Hillel Goes to India



By: BEV SPRITZER  
Published: July 15th 2010
in News » World

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A group of 10 Hillel student activists, 5 each from Toronto and Israel, have recently embarked on on a philanthropic journey from Israel to Dharamsala, India for a one month Olamot (Hebrew for “worlds”) volunteer program.

 

India has always yielded a sense of mystical, exotic appeal in terms of a volunteer location. As far as humanitarian work is concerned, what better way to embrace your own culture, than by working together to improve the lives of others?

 

Financially supported by UJA Federation of Greater Toronto, Olamot (under the patronage of IsraAid: The Israel Forum for International Humanitarian Aid) is a unique program that brings together Israeli and Jewish students to volunteer on behalf of Dharamsala’s largely Tibetan population. 

 

Participation in last year’s Olamot pilot project successfully exposed Hillel students to the realities of the refugee Tibetan community, its culture and its traditions. This year, according to Hillel, the program has a similar turnout in terms of numbers, but with an older, primarily graduate level contingency, especially compared to other Hillel events.

 

“It is through such unique immersive programs that our students will stay committed to ongoing social justice initiatives,” said Zac Kaye, Executive Director for Hillel of Greater Toronto.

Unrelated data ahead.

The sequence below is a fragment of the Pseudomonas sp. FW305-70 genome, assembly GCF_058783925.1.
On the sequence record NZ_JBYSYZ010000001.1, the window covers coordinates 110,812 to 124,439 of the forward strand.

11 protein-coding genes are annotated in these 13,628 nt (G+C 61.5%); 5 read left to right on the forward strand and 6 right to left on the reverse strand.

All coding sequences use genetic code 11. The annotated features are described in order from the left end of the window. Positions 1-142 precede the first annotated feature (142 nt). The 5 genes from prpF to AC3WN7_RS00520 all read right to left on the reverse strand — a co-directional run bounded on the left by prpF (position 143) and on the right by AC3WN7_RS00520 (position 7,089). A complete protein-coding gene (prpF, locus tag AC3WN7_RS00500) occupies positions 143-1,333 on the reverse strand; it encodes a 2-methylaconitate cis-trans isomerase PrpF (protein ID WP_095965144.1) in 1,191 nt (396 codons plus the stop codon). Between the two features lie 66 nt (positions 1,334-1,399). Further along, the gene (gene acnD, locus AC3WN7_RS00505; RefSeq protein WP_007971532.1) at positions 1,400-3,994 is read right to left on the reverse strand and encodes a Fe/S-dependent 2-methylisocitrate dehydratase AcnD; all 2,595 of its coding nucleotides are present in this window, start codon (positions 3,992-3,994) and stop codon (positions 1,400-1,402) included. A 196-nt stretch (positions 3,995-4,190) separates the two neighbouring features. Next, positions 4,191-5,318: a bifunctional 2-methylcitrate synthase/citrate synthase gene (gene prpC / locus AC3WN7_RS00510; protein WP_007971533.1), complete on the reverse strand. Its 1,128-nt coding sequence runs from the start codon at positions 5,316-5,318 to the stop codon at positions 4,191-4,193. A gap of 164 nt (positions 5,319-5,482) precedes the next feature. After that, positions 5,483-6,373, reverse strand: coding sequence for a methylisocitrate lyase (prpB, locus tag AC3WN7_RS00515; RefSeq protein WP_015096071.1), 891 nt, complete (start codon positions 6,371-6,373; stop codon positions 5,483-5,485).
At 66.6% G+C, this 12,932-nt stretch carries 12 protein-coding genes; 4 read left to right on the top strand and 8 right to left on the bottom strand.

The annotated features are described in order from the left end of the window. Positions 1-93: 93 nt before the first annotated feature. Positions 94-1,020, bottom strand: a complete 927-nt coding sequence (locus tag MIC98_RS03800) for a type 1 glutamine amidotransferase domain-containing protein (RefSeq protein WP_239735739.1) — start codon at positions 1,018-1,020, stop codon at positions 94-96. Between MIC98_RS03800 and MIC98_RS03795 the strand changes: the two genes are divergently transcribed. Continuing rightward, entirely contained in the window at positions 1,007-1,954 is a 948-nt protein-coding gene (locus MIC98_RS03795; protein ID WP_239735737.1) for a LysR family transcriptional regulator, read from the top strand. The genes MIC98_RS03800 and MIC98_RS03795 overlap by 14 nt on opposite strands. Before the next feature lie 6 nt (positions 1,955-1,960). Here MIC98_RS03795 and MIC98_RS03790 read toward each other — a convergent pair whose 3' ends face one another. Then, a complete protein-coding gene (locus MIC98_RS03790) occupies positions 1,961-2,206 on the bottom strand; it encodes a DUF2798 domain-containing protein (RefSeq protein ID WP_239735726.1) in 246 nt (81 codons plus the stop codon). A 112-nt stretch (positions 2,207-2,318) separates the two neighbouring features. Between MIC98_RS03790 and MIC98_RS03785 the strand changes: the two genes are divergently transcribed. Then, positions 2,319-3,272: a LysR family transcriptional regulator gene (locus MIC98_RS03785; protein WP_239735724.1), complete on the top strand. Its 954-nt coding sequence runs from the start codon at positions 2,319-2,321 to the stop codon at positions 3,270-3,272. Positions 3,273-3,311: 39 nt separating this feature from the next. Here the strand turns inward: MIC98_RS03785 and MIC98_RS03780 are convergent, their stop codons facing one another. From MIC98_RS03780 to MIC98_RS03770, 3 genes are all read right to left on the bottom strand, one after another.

The group will initially spend 3 days in Delhi, then head north to Dharamsala, home of the Dalai Lama and India’s most concentrated Tibetan population.

 

The group’s volunteer placements will vary, including organizations like Tibet Charity, which aims to provide a better future for marginalized Tibetans by developing their social environment, and giving them access to basic and advanced education. The organization also provides free medical services.

 

Some volunteers will also work with the Louisiana Himalaya Association, founded as a grassroots organization in 1997. It is dedicated to helping Tibetan refugees who have fled their country to escape persecution.

 

Volunteers may also be placed with organizations that deal with AIDS, literacy, and preservation of Tibetan identity.

 

Said Ted Sokolsky, President and CEO of the UJA Federation of Greater Toronto, “We are deeply proud of the humanitarian work that IsraAID provides around the world and now, once again, our Hillel students can join IsraAid in helping to shape a world rooted in the values of social justice.”



Related articles: (India, Hillel, Olamot, UJA)
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